Garage wall finish?

My winter project is going to be to finish off my garage. It is presently heated, insulated and drywalled. What kind of finish should I have put on the walls? Plaster? Kalkote? Is there something I can put on, then paint with at good paint so when I want to clean the garage I can come in and just hose the walls down without damaging them? I had my kitchen updated a couple years back and they used kalkote. Fiberglass tape on the joints, spread the kalkote over the tape and any small imperfections in the drywall, looked less labor intensive than filling and sanding seams.
Thanks Backally
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An old friend an I came up with the perfect interior wall material to facilitate cleaning -- a man's way.
The solution was to install siding! Sounds like your garage would be a good test site : )
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DonC wrote:

Years ago, we did something similar to a computer room to cut down on the noise.
We had the walls carpeted. Nice thick nap. Worked swell.
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HeyBub wrote:

I was thinking for a garage that tile backer board with melamine glued to it (and seams caulked) would be quite nice and easy to clean. Never seen it done though.
nate
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Betcha got tired hoisting the Hoover Vac to clean it : )
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DonC wrote:

Not really. We made people remove their shoes before they walked on it.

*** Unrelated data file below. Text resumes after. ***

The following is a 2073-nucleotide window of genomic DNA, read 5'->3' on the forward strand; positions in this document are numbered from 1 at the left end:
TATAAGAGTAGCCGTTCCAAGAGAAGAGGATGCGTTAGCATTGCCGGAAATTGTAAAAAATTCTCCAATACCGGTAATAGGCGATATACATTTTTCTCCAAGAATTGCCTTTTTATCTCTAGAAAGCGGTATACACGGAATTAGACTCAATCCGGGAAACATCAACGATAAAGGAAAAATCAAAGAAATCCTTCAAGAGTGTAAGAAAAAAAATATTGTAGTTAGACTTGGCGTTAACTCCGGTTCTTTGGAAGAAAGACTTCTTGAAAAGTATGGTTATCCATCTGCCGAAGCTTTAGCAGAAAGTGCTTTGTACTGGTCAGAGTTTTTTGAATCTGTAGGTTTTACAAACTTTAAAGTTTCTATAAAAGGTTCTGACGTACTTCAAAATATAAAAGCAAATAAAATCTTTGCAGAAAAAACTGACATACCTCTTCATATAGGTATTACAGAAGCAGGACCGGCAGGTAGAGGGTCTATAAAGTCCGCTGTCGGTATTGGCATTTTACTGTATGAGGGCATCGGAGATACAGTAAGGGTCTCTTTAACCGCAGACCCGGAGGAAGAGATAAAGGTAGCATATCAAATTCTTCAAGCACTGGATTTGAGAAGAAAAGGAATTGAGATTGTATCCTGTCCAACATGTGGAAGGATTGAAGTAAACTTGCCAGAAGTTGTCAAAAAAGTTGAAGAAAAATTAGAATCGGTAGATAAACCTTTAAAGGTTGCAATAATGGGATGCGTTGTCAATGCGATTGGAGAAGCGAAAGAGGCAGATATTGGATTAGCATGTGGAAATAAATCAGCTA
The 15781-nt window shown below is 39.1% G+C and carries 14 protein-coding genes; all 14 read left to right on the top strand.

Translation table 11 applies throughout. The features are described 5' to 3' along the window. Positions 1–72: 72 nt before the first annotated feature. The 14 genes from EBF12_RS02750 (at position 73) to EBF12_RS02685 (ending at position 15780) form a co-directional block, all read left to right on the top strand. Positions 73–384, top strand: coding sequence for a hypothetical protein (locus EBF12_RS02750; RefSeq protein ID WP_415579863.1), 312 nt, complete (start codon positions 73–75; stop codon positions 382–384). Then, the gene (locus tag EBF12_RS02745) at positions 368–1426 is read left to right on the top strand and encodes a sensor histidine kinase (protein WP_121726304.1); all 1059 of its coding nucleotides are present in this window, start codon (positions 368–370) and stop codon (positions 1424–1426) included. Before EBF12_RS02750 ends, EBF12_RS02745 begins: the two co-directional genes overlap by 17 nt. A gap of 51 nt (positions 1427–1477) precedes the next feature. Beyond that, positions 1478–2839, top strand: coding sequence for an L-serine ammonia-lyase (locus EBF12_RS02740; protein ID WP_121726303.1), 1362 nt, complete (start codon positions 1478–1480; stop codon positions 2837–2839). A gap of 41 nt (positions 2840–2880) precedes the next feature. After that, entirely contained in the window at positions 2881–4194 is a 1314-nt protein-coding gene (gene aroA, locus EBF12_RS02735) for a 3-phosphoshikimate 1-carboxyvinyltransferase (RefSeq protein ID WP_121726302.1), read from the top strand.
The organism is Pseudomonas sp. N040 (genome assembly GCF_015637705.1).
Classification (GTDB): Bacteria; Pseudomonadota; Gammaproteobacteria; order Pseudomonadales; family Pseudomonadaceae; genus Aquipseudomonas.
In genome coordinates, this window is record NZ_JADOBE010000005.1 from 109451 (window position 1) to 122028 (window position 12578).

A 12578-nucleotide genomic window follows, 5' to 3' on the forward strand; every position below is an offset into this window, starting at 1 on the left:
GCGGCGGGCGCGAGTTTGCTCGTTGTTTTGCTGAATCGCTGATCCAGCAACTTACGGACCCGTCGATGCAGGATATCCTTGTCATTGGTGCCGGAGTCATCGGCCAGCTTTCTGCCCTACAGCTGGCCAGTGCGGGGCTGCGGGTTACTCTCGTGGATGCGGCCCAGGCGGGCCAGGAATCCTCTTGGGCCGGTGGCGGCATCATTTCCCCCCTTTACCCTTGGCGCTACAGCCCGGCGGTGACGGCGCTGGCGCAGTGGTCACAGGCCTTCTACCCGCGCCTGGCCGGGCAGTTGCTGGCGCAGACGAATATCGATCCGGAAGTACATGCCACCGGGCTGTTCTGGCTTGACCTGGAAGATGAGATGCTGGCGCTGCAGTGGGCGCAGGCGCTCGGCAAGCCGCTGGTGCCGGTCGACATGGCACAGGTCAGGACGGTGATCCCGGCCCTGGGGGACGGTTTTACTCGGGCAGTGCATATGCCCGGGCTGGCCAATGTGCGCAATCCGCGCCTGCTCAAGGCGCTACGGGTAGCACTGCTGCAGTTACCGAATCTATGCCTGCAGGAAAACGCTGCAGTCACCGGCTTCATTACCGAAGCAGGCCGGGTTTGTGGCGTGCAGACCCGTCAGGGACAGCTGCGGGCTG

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wrote:

Generally, that's a Very Bad Idea.
Two things you do NOT want in a computer room:
* Fibers * Static
I'm sure there are suitable sound-deadening materials for use in computer room applications but regular carpet is definitely not one of them.
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backally wrote:

up all joints along the bottom and have it reasonably "waterproof". I certainly wouldn't hose it off, though. One of those wide "mop" thingy's for washing windows - shaped like a squeegee - would probably work very nicely for quick cleaning and rinsing without using so much water.
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OK, thanks. My Dad did construction for 40 years, and he thought the same thing. I was just curious if there were any other options.
Thanks again Backally
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Just curious - why do you foresee a need to hose down the garage walls? What are you planning to do in there?
CSI will find trace no matter how much water you use.
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I've wondered this as well. I want to do it cause I would like to be able to wash the car in there in the winter. I also thought about using the drywall that is used in bathrooms, then tape it up really well. Then paint with good quality semigloss paint. Then line the bottom half of the wall with thin Pexiglass to resist "most" of the water, sealing the joints with clear waterproof chaulking.